Woodie King Jr. Revives Dutchman
Amiri Baraka's First Play Hits Home
By: Susan Hall - Feb 27, 2015
By Leroi Jones/Amiri Baraka
Directed by Woodie King, Jr.
New Federal Theatre
New York, NY
through March 8, 2015
Michael Alcide (Clay), Fernand Auguste (Ghost Subway Rider), Chima Chikazunga (Subway Rider/Young Man), Ryan Jillian Kilpatrick (Lula), darren Jerome Lamb (Ghost Subway Rider/Conductor) Cherith Scott (Negro Subway Rider), Steven Palmore (Negro Subway Rider).
Chris Cumberbatch (Set Designer), Carolyn Adams (Costume Designer), Antoinette Tynes (Lighting Designer), Ryan J. Kilpatrick (Masks), Anthony Davidson (Technical Direction), Bill Toles (Sound and Projections).
In the first sentence of his setting, Amiri Baraka, then Leroi Jones, writes: "In the flying underbelly of the city." The play is of course titled Dutchman. The Dutch West and East India companies were major transporters of slaves. But there is more to 'Dutch' than this reference.
The brilliant director Woodie King, jr. ties this one act play to Richard Wagner's mythical opera by playing the prelude of Flying Dutchman as prelude to the play. Projections of the VOC slave ships blanket the stage walls as the music swells with the waves. This makes the repetition of the journey that will unfold on a New York subway all the more ominous. Wagner's Dutchman is consigned to sail forever on the seas. Baraka's Dutchman may be consigned forever to travel the New York subways, a stranger without love or satisfaction.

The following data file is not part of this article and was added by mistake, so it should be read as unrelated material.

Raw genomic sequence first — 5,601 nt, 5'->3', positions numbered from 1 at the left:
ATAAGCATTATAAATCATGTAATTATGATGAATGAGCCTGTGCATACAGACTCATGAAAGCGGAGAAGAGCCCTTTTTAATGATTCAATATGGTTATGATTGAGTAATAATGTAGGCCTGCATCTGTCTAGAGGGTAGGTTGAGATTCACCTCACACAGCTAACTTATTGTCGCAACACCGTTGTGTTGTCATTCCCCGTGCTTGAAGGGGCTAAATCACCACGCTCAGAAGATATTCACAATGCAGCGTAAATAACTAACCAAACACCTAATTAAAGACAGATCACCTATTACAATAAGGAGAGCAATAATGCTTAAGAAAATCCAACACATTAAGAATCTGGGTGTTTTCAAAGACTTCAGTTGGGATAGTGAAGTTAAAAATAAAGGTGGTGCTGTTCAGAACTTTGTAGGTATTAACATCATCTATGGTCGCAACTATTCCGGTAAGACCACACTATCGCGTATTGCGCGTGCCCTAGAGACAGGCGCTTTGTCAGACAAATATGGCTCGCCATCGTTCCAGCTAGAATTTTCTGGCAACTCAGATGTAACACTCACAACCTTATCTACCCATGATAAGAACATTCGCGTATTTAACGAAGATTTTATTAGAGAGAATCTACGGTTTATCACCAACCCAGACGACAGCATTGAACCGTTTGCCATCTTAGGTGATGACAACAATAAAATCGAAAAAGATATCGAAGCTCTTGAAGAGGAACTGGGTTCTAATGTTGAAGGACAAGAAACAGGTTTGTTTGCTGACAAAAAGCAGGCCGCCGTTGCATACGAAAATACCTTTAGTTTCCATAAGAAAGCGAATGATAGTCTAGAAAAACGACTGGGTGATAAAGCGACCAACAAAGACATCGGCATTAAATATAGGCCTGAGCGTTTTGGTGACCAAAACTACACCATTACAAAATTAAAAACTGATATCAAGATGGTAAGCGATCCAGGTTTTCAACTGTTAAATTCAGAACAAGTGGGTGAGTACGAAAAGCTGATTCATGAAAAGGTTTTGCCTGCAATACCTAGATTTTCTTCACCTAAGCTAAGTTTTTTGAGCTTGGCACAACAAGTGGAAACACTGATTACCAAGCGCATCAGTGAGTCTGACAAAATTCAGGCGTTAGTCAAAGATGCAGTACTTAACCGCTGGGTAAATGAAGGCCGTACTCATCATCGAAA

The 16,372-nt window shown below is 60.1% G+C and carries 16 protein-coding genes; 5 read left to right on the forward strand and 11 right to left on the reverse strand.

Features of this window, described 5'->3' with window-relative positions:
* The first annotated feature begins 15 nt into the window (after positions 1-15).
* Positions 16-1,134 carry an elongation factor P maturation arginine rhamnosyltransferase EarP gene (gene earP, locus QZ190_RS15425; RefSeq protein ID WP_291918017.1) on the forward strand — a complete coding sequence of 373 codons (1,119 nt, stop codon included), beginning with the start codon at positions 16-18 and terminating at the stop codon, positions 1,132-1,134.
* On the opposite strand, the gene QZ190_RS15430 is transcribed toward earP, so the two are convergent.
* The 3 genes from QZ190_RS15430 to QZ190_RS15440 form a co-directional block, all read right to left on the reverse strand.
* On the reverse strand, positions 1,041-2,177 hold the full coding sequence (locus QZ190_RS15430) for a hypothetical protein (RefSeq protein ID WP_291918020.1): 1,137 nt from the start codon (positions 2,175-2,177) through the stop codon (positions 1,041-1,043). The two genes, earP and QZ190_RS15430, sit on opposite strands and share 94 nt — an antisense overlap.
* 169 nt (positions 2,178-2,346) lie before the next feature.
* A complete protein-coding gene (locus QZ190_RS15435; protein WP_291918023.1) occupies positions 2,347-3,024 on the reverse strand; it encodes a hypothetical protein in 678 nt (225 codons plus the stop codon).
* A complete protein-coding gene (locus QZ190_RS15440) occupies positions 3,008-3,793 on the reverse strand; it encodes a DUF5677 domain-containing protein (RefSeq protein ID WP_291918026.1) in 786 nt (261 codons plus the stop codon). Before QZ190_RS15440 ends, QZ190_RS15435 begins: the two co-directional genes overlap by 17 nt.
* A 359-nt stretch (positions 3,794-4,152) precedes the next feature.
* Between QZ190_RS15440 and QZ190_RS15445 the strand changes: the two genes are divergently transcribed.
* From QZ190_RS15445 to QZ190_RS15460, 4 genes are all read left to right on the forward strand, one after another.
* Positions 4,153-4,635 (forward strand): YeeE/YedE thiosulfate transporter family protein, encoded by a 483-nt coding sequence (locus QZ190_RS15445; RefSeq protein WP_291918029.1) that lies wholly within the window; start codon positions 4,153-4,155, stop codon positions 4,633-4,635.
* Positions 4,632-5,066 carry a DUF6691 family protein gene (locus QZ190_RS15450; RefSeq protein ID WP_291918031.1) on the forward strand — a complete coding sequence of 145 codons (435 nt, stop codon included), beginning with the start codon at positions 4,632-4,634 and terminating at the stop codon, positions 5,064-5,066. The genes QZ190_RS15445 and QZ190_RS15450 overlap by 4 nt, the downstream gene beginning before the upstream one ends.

Dutchman continues to shock. The presumed sexual desirability of white women for black men is at the heart of this play. But white women are taboo and dangerous. Ryan Jillian Kilpatrick is the sexy tart who enters the train to tempt, apple in hand, and many more in her bag. Eve never had it so good. Temptation is abundant.
Was a black woman cast in this role to make her "everyman"? While her white mask covers her face and suggests she is hidden, in fact it allows the audience to travel into the present areas of taboo. White people are killing black people with impunity. In Ferguson and New York City, we have not moved far from 1964 when this play was first mounted. Encounters between the races still end in death.
Michael Alcide plays Clay, a handsome young black man who is reading a book, and clearly destined for the middle class. He thought he was Baudelaire in high school, and we whiff The Flowers of Evil, the French poet's most famous work.
Lula scrapes away at his surface. Her short skirt made in America (white and red and blue stripes) reveals everything that the black man has ever desired.
Clay takes the role as far as it can go, exploding on stage, becoming violent, angry and dangerous. Like many African Americans, he is driven crazy by a white person and this turns on him in the end. The eruption of this character impacts in a time this production locates: Past, present and future.
In King's conception, the seduction of white life is what will kill the black man. Other black subway riders, three in white masks, join Lula in disposing of the Clay's body after she stabs him to death. There will be no consequences. The play ends as she offers an apple to her next victim. King is making Baraka's Lula a serial killer, because she will not stop and she will not be caught.
And like Wagner's opera, black people are consigned forever to ride the subway. Never to land. Never to find a place in our American land.
It is a grim picture yet to be proven untrue.